With summer well and truly here, the animals have been hard at work trying to keep cool in the scorching sun. During a particularly hot day, a bachelor group of elephant bulls launch mud over their body, cooling them down instantly. The mud coating helps retain moisture in the numerous folds and wrinkles on their skin, cooling them down further. Not only is it immediate temperature control but it also adds a barrier between them and the direct effects of the hot African sun.
Some even lower themselves for a thorough wallow in the sloshing mud like this younger bull.
The respite of a dip in the mud is usually short-lived as there are others waiting for their turn to use the treasured wallow.
Sometimes skirmishes break out as they try to claim the best section of the murky puddles. These two bulls of similar age pushed one another right out of the mud puddle leaving room for the two younger bulls to take advantage.
Instead, they copied their elders and tousled a bit themselves, linking trunks in the process.
Other animals skip the mess of mud and prefer to submerge their body in the water completely. The Hippopotamus has specially adapted to spend most of the day resting in the water to escape the midday heat. Here you can see this old bull yawning then rolling around in the water to totally wet his massive body.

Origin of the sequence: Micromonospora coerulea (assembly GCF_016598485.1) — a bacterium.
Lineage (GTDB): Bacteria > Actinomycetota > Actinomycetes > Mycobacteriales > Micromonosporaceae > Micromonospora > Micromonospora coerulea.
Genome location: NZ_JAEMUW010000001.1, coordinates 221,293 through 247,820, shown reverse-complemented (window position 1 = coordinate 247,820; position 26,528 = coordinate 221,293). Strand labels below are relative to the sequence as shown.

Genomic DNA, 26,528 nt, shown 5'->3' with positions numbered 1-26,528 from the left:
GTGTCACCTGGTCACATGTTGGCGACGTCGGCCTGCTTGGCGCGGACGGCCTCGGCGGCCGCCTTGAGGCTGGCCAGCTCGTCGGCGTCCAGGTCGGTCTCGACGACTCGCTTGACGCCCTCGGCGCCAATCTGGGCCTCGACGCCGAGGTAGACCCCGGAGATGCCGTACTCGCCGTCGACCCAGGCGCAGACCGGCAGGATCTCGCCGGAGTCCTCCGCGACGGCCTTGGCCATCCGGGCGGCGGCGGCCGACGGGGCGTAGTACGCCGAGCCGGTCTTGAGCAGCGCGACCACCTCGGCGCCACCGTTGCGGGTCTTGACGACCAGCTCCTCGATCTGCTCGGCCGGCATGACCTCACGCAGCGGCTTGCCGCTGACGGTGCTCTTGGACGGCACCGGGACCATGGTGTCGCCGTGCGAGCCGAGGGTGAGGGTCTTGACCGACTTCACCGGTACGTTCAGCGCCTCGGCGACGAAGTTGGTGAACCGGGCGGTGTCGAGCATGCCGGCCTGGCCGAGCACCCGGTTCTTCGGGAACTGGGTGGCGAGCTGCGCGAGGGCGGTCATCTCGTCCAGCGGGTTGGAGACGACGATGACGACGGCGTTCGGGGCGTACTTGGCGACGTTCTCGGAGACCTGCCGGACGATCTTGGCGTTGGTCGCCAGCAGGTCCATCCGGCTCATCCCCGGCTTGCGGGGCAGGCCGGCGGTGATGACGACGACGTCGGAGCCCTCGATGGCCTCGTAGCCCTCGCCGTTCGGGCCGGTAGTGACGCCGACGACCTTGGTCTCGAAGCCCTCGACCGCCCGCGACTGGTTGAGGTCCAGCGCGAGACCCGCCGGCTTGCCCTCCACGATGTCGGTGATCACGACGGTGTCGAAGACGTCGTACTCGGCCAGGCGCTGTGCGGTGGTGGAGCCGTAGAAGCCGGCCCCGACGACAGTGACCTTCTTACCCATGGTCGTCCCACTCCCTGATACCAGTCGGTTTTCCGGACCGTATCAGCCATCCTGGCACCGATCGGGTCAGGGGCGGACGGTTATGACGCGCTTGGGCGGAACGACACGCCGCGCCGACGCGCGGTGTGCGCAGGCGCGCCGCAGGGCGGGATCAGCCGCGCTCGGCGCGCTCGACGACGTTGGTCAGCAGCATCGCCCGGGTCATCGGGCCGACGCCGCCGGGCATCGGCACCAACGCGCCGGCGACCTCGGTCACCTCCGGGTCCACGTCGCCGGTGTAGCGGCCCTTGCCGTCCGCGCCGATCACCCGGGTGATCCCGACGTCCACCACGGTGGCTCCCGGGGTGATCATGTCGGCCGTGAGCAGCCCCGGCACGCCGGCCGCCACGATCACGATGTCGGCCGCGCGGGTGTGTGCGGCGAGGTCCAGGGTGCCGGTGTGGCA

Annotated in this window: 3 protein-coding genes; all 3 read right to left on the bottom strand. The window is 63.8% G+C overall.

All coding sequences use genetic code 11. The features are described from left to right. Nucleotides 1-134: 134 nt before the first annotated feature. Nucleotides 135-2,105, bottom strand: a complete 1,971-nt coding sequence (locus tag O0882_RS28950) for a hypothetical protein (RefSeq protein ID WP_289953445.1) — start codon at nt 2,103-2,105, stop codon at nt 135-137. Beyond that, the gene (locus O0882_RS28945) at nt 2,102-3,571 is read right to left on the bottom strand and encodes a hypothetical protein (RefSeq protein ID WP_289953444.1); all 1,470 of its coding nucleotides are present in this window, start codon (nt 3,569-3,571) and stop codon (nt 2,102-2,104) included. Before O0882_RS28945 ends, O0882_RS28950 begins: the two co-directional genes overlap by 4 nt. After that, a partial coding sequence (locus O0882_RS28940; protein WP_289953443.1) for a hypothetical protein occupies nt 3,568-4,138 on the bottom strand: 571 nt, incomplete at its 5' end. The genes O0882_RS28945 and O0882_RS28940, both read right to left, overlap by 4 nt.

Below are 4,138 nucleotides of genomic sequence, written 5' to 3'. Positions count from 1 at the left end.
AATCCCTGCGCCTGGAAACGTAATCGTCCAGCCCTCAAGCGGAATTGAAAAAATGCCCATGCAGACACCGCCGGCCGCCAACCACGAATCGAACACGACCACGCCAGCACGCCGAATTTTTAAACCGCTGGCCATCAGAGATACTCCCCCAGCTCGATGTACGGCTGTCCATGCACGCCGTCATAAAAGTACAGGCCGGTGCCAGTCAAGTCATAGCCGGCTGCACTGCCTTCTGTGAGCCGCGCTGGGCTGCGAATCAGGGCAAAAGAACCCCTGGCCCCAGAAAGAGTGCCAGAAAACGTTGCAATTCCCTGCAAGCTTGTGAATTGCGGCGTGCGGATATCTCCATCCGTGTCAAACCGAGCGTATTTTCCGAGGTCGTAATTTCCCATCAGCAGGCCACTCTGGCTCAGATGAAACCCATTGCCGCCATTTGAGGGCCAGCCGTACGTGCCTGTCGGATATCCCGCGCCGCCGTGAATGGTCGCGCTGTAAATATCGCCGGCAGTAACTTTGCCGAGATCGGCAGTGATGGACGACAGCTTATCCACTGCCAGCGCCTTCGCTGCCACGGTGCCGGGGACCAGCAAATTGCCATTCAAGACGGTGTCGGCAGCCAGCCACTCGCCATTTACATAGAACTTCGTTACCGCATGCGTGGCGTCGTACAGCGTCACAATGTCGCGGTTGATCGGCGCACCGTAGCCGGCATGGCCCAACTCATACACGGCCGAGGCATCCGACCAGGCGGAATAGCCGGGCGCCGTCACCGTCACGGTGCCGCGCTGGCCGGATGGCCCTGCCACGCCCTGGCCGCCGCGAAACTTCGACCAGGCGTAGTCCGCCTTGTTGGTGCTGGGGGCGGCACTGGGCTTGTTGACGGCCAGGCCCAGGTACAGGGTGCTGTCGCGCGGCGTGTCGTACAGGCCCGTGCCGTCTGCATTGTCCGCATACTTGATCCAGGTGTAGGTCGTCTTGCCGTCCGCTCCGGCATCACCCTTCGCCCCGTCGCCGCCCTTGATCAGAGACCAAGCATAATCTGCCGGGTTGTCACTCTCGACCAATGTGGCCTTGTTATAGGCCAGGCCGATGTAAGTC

Smith’s bush squirrels avoid the direct sun by hiding out in hollowed out trees, this helps them avoid the heat of the day and keep cooler.
When it comes to hornbills though, they far exceed the mammals in their ability to keep cool in blistering heat and during drier times of the year. Their large bill is filled with a mass of blood vessels close to the surface that they are able to open in order to vent excess heat. This form of thermoregulation is known as vasodilation and is a very effective way to keep cool without the need of mud or water. Notice how large the bill is of this Crowned Hornbill, a large surface area ready to dispel the heat of summer.
At the end of a scorching day a fiery sunset marks its end as the burning sun dips below the horizon, blazing its last rays of heat before the cooler evening sets in.